Canadian fertilizer producer Agrium Inc offered to buy U.S. rival CF Industries for $3.6 billion in cash and stock on Wednesday, as it moves to gain a foothold in the global nitrogen market.

The bid, which is a 30 percent premium to CF's closing share price, is conditional on CF dropping its hostile offer for U.S.-based fertilizer producer Terra Industries , which Terra has rejected.

CF shares were up 14.4 percent at $63.60 on the New York Stock Exchange. Agrium shares were down 7.3 percent at C$46.75 on the Toronto Stock Exchange.

Agrium said it has submitted a proposal to CF's board of directors, offering $72 in cash and stock for each share. CF stakeholders would receive one Agrium common share and $31.70 in cash for each share.

With CF, more than anything, you are getting phosphate in the mix there. CF's got a great basket of phosphate assets. And I would argue that on a long-term basis, phosphate assets are going to be a lot more attractive and post higher returns than nitrogen assets, said Morningstar analyst Ben Johnson in Chicago.

I think that the prospective synergies between CF and Agrium are definitely more compelling than those between CF and Terra, he added.

The offer comes as key crop nutrients such as nitrogen, phosphorus and potassium, used by farmers to boost crop yields, are at extremely low prices.

Fertilizer prices soared in the first half of 2008 on peaking demand, tight inventories and record grain prices. But since then the global credit crunch and the widening recession have weighed on the agricultural sector.

Prices of nitrogen and phosphate fertilizers tumbled toward the end of 2008 as farmers stayed out of the market in hopes that prices would fall ahead of the spring planting season in North America. Brazilian farmers, hurt by tight credit markets, also cut spending on inputs.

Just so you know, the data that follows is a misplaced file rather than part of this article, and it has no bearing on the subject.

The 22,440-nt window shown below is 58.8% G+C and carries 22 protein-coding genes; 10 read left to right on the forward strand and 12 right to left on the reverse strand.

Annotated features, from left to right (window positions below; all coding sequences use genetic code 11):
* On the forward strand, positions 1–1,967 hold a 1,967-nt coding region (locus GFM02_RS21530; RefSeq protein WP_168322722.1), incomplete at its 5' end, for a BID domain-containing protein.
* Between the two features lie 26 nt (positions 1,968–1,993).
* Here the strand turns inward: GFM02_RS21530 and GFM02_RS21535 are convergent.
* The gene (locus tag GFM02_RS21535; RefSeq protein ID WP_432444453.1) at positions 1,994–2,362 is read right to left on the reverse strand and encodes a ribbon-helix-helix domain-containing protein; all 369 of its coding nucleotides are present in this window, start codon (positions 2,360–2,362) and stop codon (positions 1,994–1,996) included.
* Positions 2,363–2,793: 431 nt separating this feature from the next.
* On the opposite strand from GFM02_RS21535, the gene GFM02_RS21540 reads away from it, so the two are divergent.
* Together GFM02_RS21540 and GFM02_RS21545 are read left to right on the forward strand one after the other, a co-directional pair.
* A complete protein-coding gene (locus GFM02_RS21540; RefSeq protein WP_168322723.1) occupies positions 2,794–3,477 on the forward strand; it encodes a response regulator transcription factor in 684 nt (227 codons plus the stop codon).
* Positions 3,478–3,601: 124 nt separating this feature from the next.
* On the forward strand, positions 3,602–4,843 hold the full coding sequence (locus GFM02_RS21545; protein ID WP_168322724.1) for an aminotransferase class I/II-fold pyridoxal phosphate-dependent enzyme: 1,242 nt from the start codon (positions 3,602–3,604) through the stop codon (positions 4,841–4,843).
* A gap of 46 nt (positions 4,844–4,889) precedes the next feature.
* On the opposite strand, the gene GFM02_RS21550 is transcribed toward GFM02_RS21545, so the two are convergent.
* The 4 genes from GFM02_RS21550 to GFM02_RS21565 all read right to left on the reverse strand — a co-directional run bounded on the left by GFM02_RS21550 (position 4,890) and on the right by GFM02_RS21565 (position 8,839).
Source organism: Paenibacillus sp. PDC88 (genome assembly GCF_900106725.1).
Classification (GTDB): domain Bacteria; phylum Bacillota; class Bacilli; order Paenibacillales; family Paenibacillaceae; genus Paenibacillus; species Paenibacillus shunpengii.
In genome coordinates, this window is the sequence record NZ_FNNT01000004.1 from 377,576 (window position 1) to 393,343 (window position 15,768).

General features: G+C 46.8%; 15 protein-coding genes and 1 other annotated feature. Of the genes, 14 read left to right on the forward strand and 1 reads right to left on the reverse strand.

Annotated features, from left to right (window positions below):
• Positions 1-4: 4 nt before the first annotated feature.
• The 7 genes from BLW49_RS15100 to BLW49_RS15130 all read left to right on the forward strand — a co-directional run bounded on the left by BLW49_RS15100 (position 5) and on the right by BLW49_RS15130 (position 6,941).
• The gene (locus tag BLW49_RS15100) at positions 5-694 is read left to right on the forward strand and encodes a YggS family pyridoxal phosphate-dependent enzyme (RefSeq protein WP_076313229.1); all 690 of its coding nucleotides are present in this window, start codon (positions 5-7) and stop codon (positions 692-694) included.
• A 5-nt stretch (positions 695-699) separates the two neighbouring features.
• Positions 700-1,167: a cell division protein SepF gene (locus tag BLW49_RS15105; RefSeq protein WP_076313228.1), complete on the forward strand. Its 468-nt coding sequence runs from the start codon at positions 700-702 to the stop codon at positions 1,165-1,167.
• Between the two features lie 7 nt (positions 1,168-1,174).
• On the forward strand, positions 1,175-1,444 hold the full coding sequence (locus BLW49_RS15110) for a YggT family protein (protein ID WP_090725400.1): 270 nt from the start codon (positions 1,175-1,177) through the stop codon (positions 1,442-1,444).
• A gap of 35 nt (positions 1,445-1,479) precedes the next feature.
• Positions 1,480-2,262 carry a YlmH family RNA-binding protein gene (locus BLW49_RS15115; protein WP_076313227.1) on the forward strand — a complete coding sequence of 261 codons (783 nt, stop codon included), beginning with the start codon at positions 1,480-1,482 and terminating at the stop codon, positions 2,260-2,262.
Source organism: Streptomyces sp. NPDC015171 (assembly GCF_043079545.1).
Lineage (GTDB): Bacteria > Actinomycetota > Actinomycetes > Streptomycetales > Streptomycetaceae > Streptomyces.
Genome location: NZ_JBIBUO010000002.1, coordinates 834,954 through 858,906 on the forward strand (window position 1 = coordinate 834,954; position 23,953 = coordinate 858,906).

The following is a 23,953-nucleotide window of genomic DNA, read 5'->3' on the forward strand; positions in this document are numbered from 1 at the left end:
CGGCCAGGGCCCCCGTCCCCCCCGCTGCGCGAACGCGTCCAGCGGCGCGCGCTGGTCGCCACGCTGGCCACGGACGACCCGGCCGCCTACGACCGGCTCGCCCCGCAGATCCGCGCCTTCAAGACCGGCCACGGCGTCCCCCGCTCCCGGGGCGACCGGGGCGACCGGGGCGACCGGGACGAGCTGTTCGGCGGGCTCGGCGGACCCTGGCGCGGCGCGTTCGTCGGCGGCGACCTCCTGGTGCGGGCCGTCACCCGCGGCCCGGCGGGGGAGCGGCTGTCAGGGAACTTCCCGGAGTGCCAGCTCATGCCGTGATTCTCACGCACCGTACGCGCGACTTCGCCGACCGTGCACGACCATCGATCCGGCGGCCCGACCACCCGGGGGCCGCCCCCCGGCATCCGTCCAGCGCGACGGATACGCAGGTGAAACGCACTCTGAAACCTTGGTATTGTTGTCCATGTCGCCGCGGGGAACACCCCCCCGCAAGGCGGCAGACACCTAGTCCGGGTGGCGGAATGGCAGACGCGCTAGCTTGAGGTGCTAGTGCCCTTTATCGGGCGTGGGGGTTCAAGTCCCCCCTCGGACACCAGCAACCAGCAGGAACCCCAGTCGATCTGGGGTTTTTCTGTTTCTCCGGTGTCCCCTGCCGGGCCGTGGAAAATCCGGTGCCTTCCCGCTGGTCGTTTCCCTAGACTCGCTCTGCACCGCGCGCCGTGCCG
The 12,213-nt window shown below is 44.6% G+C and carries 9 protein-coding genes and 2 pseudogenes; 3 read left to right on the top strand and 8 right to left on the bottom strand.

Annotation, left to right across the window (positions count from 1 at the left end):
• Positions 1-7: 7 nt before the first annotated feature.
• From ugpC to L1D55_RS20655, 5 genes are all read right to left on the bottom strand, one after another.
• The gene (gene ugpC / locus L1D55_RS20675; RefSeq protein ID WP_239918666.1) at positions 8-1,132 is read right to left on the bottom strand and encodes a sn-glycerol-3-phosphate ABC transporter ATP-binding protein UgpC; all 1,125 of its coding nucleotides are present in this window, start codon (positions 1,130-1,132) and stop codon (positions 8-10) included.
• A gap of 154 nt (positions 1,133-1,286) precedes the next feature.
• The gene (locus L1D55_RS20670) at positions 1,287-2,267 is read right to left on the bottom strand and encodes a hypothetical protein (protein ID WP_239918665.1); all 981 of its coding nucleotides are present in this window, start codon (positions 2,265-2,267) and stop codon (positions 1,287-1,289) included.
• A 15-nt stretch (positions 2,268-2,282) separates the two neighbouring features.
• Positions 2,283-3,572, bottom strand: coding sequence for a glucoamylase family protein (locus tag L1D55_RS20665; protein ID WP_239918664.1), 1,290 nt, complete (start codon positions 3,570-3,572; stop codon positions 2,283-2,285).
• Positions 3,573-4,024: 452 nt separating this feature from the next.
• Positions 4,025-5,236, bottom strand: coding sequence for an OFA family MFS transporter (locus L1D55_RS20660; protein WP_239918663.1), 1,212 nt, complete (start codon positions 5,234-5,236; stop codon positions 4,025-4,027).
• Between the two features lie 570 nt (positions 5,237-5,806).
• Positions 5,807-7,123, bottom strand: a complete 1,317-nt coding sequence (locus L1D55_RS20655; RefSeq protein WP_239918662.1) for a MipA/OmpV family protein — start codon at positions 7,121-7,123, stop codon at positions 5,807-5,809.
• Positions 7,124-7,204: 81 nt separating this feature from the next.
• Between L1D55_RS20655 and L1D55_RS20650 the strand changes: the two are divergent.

Agrium said its offer is not subject to financing conditions. The company said it has sufficient cash resources and committed financing underwritten by Royal Bank of Canada and Bank of Nova Scotia to fund the cash portion of the proposal.

Agrium, which sees annual savings of about $150 million within three years of the deal closing, said it expects the deal to be beneficial to earnings and cash flow beginning in 2010.

CF Industries formally launched its hostile bid to buy rival Terra on Monday, and said it was still interested in holding talks with Terra to seal a deal. However, Terra has advised shareholders to reject the offer.

A Terra spokesperson was not immediately available for comment on Wednesday.

CF started with a bid of 0.4235 of a share for each Terra share. At Monday's closing prices, that offer was worth about $2.37 billion -- the offer expires on May 15.

CF has also said it plans to nominate three directors to replace three members of Terra's board at this year's annual meeting.

Terra has a classified board with staggered terms. Three directors will be elected to serve a three-year term at this year's annual meeting.

Even if the proposed deal does find favor with Terra's shareholders, it could run into regulatory hurdles, as a combination of the two companies would create the largest global producer of nitrogen fertilizer, which is a key nutrient for corn.

($1=$1.26 Canadian)

(Reporting by Scott Anderson and Euan Rocha; editing by Rob Wilson)